Tribunal Criminal Tribunal for the Former Yugoslavia

Page 61

1 Thursday, 26 March 1998

2 (9.08am)

3 JUDGE JORDA: Mr Registrar -- just a moment,

4 could you please state which case number this is and

5 ask the accused to enter?

6 THE REGISTRAR: IT-95-9-PT, the Prosecutor

7 against Milan Simic.

8 JUDGE JORDA: Now, you can ask Mr Simic to be

9 brought in. We will wait for him to take the seat. In

10 the meantime, who appears on behalf of the Prosecution

11 in this matter, please? This is Ms Paterson, but she

12 will tell us for herself and she will tell us who

13 assists her.

14 MS PATERSON: It is Nancy Paterson

15 representing the Prosecution. I am the only attorney

16 here today for the Prosecution. My assistant is the

17 case manager, Ms Verhaag.

18 JUDGE JORDA: Before we turn to the Defence,

19 Mr Simic, would you please take your earphones now?

20 Could the security officer help Mr Simic to take the

21 earphones? Can you hear me, Mr Simic?

22 MR SIMIC: Yes, I can hear you.

23 JUDGE JORDA: Thank you. Who appears for

24 the Defence, please, because I would like some details

25 here? Normally, it should be Mr Drago Vukovic who

Page 62

1 represents the accused.

2 MR VUKOVIC: Yes, your Honour. I am Drago

3 Vukovic, attorney from Belgrade, along with my

4 colleague, Mr Pisarevic and Mr Pantelic, who agreed on

5 a pro bono basis to help me today.

6 JUDGE JORDA: Could you please remind me the

7 names of your colleagues? I know Mr Pantelic well, but

8 on your left-hand side, could you tell me who is your

9 colleague?

10 MR VUKOVIC: It is Mr Pisarevic and

11 Mr Pantelic.

12 JUDGE JORDA: There are three of you. Could

13 you please give the Trial Chamber some explanations,

14 because I think that you were the only counsel that was

15 appointed. Could you give us some additional

16 explanations about this fact, that you are three?

17 MR VUKOVIC: Mr Pisarevic and Mr Pantelic

18 are here present as initial attorneys for Mr Simic --

19 in fact, Mr Pisarevic took part in the surrender and

20 the transfer of Mr Simic to The Hague and to the

21 jurisdiction of the Tribunal, and Mr Pantelic also took

22 part in this process. So, on this basis, they are

23 together present, and are assisting me today.

24 JUDGE JORDA: Mr Simic, is it your desire

25 just for today -- could you please explain what is your

Page 63

1 position? Please be seated, Mr Vukovic. Mr Vukovic,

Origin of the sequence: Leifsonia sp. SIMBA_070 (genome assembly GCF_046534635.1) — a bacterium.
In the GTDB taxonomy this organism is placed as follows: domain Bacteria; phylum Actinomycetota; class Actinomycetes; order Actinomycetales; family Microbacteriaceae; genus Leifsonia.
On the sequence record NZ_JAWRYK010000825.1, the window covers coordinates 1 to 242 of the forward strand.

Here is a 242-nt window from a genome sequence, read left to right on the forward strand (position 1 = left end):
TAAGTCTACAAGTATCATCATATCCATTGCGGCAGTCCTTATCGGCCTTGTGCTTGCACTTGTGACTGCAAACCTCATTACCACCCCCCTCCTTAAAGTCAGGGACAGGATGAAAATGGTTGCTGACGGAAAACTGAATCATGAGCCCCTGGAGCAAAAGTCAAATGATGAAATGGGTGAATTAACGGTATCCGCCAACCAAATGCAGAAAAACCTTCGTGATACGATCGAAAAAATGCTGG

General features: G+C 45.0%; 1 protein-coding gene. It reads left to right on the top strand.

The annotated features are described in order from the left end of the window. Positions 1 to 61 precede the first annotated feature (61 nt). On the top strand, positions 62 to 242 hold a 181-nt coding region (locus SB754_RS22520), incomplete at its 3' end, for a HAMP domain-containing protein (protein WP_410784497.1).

2 you can be seated.

3 Mr Simic, can you tell us what is your

4 attitude? You have three counsel today. You were

5 appointed one counsel by the Tribunal. Please

6 explain? Could you put the microphone on? Could you

7 please explain the situation about your counsel. There

8 are three counsel for you -- you had only one, and now

9 you have three people representing you. Could you

10 explain?

11 MR SIMIC: Yes, Drago Vukovic is my Defence

12 attorney. He was assigned to me by the Tribunal, and

13 Mr Pisarevic comes from the same town that I come from,

14 and is completely abreast of all developments in this

15 case, and has been coming to The Hague to prepare in

16 the conditions.

17 As far as the Rules of the Tribunal that only

18 one attorney may represent one accused, Mr Pisarevic is

19 involved in another case and Mr Pantelic is also

20 involved in a case of Mr Jelisic. However, they are

21 completely familiar with all the developments so far in

22 this case and Mr Vukovic is a new attorney who has been

23 assigned to me, whereas Mr Pantelic and Mr Pisarevic

24 have been familiar with all the proceedings so far, and

25 this is why I have asked them to be here.

Page 64

1 JUDGE JORDA: Thank you. Could the

2 Registrar tell us whether you have any particular

3 remarks you would like to make, because this concerns

4 particularly your Office?

5 THE REGISTRAR: Yes, the particular remark

6 would be that a Registrar cannot assign more than one

7 counsel -- in this case it is Mr Vukovic, so the

8 Registry can only take note that there are two other

9 counsel here on a pro bono basis.

10 JUDGE JORDA: Thank you, I will consult my

11 colleagues now. (Pause).

12 The judges of this Trial Chamber have found

13 out that it is a choice of the accused -- the choice of

14 Mr Simic concern only this motion hearing for

15 provisional release, and that is why the judges will

16 accept this situation. The judges take note that there

17 are no additional fees or no additional costs for the

18 Registry, and that the accused cannot repeat this

19 situation on another occasion, so this is a unique

20 situation that will apply only for today.

21 So, the judges would like that Mr Vukovic

22 from now on takes the Defence and pleads, so in case

23 this time round, Mr Vukovic, you need to consult your

24 colleagues, please feel free to do so.

25 Can we now take up the motion hearing on

Page 65

1 provisional release and I will give the floor, first,